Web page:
Day 3: We set out for Lyman district. It’s a territory that has been de-occupied, but it’s still not safe. The enemy is not far away and could easily attempt to retake the Zarechnoye village. Before the war, it was a prosperous village. People here grew early potatoes, which sustained their livelihoods. They lived quite well, as can be seen from their houses and yards. But now, potatoes are not the priority, not for everyone.
Surprisingly, we met people who planted their 50-acre gardens and set up irrigation systems. Just a couple of kilometers away are the positions of the Russians, yet these people hope for a harvest and the opportunity to sell it. It’s heartbreaking to see that their houses are destroyed, and they are living in a cramped one-room summer kitchen.
But their determination and sincerity to make things work are inspiring. God willing, I will return here to buy potatoes from them. I will buy a lot. I will distribute those potatoes in Severodonetsk and Druzhkivka. The people asked not to be photographed, but they allowed us to capture a picture of their garden.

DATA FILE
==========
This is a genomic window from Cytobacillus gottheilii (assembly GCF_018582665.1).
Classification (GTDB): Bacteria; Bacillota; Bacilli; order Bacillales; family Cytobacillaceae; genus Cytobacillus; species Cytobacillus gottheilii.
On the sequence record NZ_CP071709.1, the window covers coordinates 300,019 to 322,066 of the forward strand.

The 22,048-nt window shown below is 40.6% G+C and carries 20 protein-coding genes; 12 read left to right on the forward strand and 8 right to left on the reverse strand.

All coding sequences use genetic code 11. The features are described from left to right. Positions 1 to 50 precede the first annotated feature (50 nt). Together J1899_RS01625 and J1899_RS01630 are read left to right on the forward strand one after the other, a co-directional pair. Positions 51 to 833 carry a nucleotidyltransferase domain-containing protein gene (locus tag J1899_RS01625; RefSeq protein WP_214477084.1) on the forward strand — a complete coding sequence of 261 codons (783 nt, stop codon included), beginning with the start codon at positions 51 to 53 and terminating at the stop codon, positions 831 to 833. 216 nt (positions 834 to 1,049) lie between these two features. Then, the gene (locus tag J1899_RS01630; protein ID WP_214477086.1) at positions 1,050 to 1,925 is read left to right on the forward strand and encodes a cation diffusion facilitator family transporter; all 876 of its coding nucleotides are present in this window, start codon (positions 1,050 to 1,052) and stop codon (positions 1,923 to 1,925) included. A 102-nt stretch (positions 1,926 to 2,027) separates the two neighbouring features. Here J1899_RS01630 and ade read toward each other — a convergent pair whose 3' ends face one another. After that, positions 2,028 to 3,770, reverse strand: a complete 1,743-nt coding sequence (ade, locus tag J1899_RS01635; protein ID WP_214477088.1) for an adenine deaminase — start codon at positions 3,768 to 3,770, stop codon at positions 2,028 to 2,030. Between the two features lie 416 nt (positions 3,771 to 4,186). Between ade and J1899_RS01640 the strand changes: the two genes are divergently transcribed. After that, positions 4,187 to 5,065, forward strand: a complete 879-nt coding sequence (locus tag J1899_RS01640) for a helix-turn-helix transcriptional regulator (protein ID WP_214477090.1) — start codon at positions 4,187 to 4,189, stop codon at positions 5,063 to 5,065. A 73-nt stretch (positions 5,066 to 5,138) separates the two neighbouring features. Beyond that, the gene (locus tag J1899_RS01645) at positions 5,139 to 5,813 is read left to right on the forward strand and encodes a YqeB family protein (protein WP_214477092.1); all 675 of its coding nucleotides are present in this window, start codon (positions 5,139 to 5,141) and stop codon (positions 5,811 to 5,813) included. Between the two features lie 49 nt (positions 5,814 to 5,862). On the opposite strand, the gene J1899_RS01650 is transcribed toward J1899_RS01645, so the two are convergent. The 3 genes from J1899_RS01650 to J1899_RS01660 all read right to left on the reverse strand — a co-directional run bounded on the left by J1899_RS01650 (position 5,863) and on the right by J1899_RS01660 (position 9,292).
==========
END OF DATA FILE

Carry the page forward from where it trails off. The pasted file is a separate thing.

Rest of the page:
There are also children in the village. We cannot understand the logic of their parents as to why they don’t evacuate them. Our arguments have no power to influence the situation. But what we can do is try to improve the lives of the children. We provide a generator to the family. It is a necessary item as there is no electricity in the village. We express our gratitude to our partners from HART mission who have supplied us with generators for providing assistance in such situations.
We continue to drive around the village, encountering new acquaintances and hearing similar stories. They are told almost without emotions. There are no emotions left. Only pain remains. We become increasingly silent. We listen. We suggest praying. We cry. We hug people.
Day 4: Sunday. We are heading to New York. There is a village with that name near the front line. New York greets us with the smell of lilacs and acrid smoke. A few days ago, there was shelling, and several residential houses burned down. The remains of the fire are still smoldering. Several men wander among the ruins, trying to find anything that survived from their belongings.